Review article summarizes the current state of understanding on a topic and analyses or discusses research previously published by others on the subject matter, rather than reporting new experimental results and which does not fit into the category of systematic review. They are thorough literature reviews that identify historical and current trends in the topic, gaps in the research (areas for further exploration), and current debates or controversies. It has to be about 3000 words excluding abstract (200 words) and references should be limited to 40. Required
JKISTMC accepts perspective on undergraduate, postgraduate and continuing medical education highlighting teaching methods, curriculum reform, the training of medical teachers, curriculum development, evaluations of performance, assessment of training needs and evidence-based medicine are accepted, with word limit up to 1500 words excluding abstract of 150 words.
The article in this section is based on issues related to health sciences to raise the voice, awareness, new ideas, thought to provoke concepts, and personal expert opinion to improve the health.
Letter to the Editor
The section includes comments relating a recent article, an elaboration of an important discovery, or simply a thought-provoking commentary of fewer than 1000 words without an abstract.
This section is invited by the editorial board of JKISTMC.
Please submit all the following documents while submitting new manuscript to JKISTMC
One original copy of the manuscript,
Twp photocopies of the manuscript
Three sets of the original figures
Soft copy of original article
- Ethical Approval letter for research article. Ethical approval letter should be taken before starting the research.
Authors should send their manuscripts to:
The Chief Editor
Journal of KIST Medical College
GPO; 8975, EPC: 2588
- Double-spacing, 12 point -Arial font
- 5-cm margins
- Page numbers in the top right corner
- Line numbers
- Clear concise language
- American spelling (all components of a manuscript must be in English)
- Ensure tables and figures are cited
- The preferred electronic format for text is Microsoft Word
- Manuscripts will be accepted in LaTeX as long as the native LaTeX and a PDF is also supplied
- Use International Systems of Units (SiI) symbols and recognized abbreviations for units of measurement
- Do not punctuate abbreviations e g, et al, ie
- Spell out acronyms in the first instance in the abstract and aper
- Generic drug names are used in title, text, tables, and figures
- Suppliers of drugs, equipment, and other brand-name material are credited in parentheses (company, name, city, state, country)
- If molecular sequences are used, provide a statement that the data have been deposited in a publicly accessible database, eg, GenBank, and indicate the database accession number
- Get DOI to issue your protocol with a unique DOI (digital object identifier)
Include the DOI link in the Methods section of your manuscript using the format provided by protocols.io: http://dx.doi.org/10.17504/protocols.io.xxxxxxx (where xxxxxxx is the unique DOI)
- General Principles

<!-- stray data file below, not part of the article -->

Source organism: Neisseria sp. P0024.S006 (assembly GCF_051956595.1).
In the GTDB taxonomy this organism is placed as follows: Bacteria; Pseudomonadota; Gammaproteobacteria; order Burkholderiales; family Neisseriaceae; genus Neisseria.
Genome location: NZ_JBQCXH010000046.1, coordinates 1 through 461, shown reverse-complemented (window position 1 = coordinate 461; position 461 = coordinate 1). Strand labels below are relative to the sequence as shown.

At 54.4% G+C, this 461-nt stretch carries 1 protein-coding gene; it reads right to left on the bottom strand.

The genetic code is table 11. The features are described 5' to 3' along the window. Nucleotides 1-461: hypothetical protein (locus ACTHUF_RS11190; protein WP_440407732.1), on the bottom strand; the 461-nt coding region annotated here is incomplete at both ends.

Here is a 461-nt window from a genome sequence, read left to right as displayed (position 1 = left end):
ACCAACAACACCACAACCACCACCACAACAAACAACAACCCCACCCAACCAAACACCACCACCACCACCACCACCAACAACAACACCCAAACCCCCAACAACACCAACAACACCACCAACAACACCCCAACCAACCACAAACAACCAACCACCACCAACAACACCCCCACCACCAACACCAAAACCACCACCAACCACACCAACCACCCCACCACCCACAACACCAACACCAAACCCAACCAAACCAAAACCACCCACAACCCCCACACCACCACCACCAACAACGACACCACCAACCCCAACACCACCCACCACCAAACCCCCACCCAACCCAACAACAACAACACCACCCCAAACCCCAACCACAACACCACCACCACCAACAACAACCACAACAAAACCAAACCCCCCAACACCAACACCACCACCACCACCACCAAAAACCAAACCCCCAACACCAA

The text of articles reporting original research is usually divided into Introduction, Methods, Results, and Discussion sections. This so-called “IMRAD” structure is not an arbitrary publication format but a reflection of the process of scientific discovery. Articles often need subheadings within these sections to further organize their content. Other types of articles, such as meta-analyses, may require different formats, while case reports, narrative reviews, and editorials may have less structured or unstructured formats.
2. Reporting Guidelines
Reporting guidelines have been developed for different study designs; examples include CONSORT for randomized trials, STROBE for observational studies, PRISMA for systematic reviews and meta-analyses, and STARD for studies of diagnostic accuracy. Journals are encouraged to ask authors to follow these guidelines because they help authors describe the study in enough detail for it to be evaluated by editors, reviewers, readers, and other researchers evaluating the medical literature. Authors of review manuscripts are encouraged to describe the methods used for locating, select¬ing, extracting, and synthesizing data; this is mandatory for systematic reviews. Good sources for reporting guidelines are the EQUATOR Network and the NLM's Research Reporting Guidelines and Initiatives.
3. Manuscript Sections
The following are general requirements for reporting within sections of all study designs and manuscript formats.
a. Title Page
The title page should contain
1Type of manuscript( e.g. Original article, Case Report, etc)
- Article title. The title provides a distilled description of the complete article and should include information that, along with the Abstract, will make electronic retrieval of the article sensitive and specific. No more than 40 characters
- Author information:Each authors full names. The name of the department(s) and institution(s) or organizations where the work should be attributed. Full contact information, including land mail and e-mail addresses of corresponding author.. ICMJE encourages the listing of authors’ Open Researcher and Contributor Identification (ORCID).
- Disclaimers. An example of a disclaimer is an author's statement that the views expressed in the submitted article are his or her own and not an official position of the institution or funder.